Graduate Students - Mike Quartuch
PhD Student, School of Forest Resources
Research Assistant, Sustainability Solutions Initiative
University of Maine
What problem/s are you working to solve?
One-third of Maine’s forests are owned by family forest landowners. These individuals, families, trusts, and other non-incorporated landowners have the potential to alter forested landscapes. My research examines landowner behavior by addressing landowner decision-making with regard to stewardship, sense of place, and landscape change caused by development.
What progress are you making toward solutions?
I am currently in the process of entering and analyzing data from a forest landowner survey that was administered in August 2011. By examining the concepts of landowner stewardship and development, our team will be one step closer to better understanding why these individuals behave the ways in which they do and how likely they are to engage in landscape-altering behaviors in the future.
How could your findings contribute to a more sustainable future in Maine and beyond?
Across the United States, family forest landowners are increasing in number, and Maine is no exception. These individuals represent a broad amalgamation of people. Their actions can have long-term consequences and directly affect not only Maine’s forests, but also its citizens, economy, and the ecological integrity of the entire Northern forest region, which includes at least seven other states. The decisions that these landowners make are often influenced by their stewardship or land ethic and potentially, their sense of place. Research shows that family forest landowners share similar demographic and landowner characteristics, yet few attempts have been made to understand their behavior through their various ethical orientations. By identifying a similar set of stewardship characteristics, our understanding of Maine’s family forest landowners will be enhanced, leading to more effective outreach, assistance, and policy programs both within Maine and beyond.
Why did you decide to join SSI?
For me, the decision to join the SSI was twofold. First, I wanted to continue to conduct research within my current field of human dimensions of forestry and resources management. During my Master’s degree work, however, I became increasingly interested in interdisciplinary research. SSI lends itself to both my previous and current interests.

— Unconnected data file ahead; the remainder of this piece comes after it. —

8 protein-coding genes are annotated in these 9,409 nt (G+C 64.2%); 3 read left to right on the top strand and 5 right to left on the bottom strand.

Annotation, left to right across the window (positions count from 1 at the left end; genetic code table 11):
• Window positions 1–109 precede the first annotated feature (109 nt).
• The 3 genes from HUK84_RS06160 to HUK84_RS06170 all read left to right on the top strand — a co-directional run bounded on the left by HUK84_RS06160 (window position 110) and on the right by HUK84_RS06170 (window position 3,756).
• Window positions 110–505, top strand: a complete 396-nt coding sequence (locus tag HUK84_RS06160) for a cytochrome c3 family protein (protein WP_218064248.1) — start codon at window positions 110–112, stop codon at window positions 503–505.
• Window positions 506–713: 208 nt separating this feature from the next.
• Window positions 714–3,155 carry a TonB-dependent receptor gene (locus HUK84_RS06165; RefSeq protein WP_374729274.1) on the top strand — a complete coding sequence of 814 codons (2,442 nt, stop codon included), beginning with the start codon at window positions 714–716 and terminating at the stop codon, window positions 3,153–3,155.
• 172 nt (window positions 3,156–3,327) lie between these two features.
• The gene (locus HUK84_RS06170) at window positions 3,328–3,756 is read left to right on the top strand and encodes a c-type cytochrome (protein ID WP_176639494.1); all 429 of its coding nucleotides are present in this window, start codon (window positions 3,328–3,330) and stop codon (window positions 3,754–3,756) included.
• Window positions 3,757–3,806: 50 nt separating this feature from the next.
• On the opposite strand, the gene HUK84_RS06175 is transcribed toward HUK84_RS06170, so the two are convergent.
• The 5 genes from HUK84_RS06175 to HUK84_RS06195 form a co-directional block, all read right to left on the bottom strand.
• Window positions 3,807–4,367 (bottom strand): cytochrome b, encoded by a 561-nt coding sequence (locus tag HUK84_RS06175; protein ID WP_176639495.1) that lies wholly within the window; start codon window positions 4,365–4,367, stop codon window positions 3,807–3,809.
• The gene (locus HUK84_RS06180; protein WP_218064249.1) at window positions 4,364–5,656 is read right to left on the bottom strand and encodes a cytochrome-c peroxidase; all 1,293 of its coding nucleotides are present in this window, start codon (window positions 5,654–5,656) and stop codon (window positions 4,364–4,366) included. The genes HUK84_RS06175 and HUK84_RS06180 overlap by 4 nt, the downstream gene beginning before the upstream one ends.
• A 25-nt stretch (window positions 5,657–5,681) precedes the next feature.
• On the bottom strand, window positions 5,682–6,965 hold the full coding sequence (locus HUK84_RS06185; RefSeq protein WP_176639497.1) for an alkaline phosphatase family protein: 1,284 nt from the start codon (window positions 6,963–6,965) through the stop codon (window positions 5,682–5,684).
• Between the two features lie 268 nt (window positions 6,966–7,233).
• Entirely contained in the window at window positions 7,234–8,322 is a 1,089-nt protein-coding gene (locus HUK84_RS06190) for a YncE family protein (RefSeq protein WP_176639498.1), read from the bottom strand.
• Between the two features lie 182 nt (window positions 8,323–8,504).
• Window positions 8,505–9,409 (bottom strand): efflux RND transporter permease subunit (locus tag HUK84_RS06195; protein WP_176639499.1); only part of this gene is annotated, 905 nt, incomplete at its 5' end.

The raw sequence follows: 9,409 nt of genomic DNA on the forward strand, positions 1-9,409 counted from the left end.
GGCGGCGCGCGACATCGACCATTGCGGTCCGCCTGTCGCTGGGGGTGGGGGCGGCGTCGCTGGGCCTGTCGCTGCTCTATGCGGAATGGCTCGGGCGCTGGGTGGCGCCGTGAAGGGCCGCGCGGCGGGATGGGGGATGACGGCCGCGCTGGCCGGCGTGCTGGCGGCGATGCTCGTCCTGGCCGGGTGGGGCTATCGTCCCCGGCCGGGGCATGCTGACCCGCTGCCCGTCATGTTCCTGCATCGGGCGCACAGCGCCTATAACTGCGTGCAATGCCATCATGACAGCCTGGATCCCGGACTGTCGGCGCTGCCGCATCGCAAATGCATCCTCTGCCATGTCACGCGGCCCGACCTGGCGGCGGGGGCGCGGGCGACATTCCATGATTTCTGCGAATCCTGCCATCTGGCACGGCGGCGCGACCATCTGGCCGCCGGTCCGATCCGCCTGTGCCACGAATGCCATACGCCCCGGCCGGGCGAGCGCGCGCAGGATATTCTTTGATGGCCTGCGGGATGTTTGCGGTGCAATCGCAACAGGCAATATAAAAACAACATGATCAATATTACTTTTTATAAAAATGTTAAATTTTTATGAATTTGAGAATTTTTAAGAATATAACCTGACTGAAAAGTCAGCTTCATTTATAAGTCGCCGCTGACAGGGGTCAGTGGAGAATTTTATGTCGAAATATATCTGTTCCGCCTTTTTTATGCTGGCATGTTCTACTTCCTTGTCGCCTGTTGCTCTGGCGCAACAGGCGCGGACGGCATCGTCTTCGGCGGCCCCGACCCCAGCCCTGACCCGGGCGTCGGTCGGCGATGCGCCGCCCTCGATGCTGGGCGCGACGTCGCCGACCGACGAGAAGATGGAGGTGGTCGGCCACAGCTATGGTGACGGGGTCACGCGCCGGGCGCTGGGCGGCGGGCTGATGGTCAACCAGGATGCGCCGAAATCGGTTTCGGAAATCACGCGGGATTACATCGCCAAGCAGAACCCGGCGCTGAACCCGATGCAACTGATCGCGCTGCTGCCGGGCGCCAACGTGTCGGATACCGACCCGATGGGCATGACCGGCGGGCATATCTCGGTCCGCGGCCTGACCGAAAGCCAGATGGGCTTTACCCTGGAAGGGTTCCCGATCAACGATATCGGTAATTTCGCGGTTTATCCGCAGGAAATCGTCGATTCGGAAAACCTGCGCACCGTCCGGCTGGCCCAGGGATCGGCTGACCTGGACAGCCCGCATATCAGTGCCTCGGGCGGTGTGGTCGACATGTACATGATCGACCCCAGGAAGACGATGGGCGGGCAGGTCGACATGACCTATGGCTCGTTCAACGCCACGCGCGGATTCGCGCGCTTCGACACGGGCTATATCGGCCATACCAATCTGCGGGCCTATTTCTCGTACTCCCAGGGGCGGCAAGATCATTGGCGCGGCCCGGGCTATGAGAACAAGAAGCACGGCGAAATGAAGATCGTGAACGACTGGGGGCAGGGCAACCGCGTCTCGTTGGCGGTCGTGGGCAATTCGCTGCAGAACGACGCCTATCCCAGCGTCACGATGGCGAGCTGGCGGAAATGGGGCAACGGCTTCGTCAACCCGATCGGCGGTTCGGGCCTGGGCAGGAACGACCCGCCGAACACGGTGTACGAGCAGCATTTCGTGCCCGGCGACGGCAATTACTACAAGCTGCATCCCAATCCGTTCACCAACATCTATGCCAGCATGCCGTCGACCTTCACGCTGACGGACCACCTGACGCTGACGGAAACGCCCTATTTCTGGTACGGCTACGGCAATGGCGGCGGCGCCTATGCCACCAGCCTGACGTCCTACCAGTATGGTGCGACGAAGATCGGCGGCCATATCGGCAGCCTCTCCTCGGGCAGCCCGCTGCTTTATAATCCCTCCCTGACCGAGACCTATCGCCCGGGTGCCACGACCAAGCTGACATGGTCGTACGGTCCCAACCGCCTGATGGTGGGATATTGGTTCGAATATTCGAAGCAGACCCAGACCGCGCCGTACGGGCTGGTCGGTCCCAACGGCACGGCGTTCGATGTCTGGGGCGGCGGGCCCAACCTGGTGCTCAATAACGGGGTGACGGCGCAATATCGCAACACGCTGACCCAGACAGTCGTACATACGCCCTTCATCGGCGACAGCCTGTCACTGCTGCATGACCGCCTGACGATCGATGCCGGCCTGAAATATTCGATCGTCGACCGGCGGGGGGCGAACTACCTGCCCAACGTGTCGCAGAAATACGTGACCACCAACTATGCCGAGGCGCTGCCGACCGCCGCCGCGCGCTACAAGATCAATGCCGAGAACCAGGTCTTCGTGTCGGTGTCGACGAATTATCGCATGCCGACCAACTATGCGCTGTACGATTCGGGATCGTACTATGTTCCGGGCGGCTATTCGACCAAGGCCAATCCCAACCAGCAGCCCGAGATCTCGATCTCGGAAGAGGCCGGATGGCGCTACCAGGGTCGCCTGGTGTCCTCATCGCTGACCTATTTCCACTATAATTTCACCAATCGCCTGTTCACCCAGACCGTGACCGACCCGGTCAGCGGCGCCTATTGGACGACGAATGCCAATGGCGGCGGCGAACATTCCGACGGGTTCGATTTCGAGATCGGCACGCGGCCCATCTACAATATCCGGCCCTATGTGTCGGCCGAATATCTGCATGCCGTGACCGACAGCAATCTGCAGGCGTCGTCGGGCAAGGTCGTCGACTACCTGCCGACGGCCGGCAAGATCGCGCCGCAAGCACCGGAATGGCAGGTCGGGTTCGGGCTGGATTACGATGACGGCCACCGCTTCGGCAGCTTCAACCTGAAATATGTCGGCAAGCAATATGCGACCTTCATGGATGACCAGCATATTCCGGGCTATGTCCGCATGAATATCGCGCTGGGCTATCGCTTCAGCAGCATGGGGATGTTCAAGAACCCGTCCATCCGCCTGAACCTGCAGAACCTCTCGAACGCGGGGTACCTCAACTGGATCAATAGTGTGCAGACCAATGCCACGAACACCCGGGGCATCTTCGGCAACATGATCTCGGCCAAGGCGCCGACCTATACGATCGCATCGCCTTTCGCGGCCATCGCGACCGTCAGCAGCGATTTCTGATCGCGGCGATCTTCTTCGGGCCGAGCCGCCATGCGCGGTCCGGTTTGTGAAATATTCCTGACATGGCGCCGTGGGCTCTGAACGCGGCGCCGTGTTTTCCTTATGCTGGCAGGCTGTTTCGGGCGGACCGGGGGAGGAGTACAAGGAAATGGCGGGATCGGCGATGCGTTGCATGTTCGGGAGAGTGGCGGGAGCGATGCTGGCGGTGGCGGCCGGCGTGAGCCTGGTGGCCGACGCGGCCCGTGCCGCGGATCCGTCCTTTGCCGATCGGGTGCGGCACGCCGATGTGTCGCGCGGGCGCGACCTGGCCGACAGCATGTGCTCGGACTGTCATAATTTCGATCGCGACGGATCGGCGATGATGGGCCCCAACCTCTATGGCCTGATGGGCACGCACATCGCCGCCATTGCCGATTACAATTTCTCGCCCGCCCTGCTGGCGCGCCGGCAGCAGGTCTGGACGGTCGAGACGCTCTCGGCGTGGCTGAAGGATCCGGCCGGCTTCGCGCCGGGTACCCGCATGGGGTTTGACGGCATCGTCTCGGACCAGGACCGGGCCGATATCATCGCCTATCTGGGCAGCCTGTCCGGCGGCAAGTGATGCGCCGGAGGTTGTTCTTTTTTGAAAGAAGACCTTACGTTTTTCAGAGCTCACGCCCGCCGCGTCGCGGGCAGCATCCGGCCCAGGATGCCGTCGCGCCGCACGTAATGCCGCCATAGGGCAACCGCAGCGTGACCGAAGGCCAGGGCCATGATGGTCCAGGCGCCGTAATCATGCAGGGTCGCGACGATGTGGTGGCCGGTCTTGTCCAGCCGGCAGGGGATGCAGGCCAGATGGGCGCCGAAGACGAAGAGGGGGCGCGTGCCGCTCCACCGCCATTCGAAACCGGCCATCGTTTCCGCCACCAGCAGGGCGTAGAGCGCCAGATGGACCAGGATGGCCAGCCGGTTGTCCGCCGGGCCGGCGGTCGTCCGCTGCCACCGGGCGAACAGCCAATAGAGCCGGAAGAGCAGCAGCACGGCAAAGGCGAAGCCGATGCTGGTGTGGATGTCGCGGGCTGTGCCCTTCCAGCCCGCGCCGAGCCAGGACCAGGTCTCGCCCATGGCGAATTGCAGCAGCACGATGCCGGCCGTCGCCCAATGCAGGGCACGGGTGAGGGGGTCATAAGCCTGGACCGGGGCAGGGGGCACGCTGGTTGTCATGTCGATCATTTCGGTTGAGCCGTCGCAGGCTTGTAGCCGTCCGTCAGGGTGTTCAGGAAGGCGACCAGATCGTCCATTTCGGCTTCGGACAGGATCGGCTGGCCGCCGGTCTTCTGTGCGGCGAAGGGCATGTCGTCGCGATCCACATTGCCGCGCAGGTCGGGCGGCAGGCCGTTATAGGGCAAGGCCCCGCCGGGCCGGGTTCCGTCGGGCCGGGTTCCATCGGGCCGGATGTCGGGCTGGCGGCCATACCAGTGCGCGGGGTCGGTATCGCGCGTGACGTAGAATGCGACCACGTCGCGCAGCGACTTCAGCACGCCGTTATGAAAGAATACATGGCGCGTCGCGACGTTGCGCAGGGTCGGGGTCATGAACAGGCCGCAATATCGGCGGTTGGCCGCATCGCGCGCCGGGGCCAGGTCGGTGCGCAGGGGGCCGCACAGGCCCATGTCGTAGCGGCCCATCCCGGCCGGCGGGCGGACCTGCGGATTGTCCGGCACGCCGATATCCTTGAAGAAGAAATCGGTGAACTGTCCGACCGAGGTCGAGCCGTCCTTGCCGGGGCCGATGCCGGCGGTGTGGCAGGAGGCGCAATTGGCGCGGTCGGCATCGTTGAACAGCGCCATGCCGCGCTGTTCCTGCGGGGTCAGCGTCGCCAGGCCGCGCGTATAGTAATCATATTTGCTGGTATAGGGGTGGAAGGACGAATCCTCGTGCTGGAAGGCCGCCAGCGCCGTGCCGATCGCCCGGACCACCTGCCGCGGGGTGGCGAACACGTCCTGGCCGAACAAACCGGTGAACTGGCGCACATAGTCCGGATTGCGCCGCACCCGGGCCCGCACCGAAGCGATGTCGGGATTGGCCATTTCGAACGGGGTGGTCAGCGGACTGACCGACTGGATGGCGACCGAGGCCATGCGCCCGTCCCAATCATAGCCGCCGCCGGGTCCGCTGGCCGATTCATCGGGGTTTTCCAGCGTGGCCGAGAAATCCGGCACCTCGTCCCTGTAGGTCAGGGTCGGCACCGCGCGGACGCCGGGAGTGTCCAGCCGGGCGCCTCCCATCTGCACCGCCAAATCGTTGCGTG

My second reason for joining involves the type of problems that SSI is trying to solve. It has always been my belief that the natural resource issues and complex problems associated with long-term sustainability cannot be solved by one person, group, agency, or academic department or institution. Rather, professionals, resource managers, policy makers, academics, and other stakeholders will need to draw on each other’s skill sets in order to reach solutions previously unrecognized or unfamiliar. Furthermore, the SSI is attempting to accomplish something that is much larger than one project, and it is for this reason that I remain excited and interested in working with the SSI.
What’s the best part about collaborating on SSI research projects?
The best part of collaborating across SSI research projects is the opportunity to work with such an eclectic mix of professionals. The faculty and graduate students that comprise the SSI come from very diverse backgrounds and departments. There is no substitute for being able to learn new and innovative ways to approach research. I am constantly impressed with my SSI colleagues and continue to learn from them day in and day out.
Where’s your favorite place in Maine?
Maine is a beautiful state and as odd as my response may seem (especially coming from a student in the School of Forest Resources) but my favorite place in Maine (by far) is at home with my wife (and soon to be, son). I’m sure that I will have many outdoor adventures in the upcoming years, but for now, I am appreciating the simplicity of being “home.”
What’s your ultimate Maine experience?
Interestingly, I cannot think of one particular moment or experience that transcends all others. However, I am fairly confident that my most life changing experience and adventure is about to begin near the end of September, as my first child is born. It is going to be one wild ride in and of itself.
Mud season survival strategy?
Pretend and imagine. I constantly tell myself that it will be over soon and think of how nice it will be when the warm, sunny weather actually does arrive. Again, a healthy imagination is my closest ally.
What sustains you?
Family, friends, food…pretty much in that order.
Additional information on Mike and his SSI Team
- SSI Project: People, Landscape and Communities (PLACE)
- Advisor: Jessica Leahy
- School of Forest Resources Student Page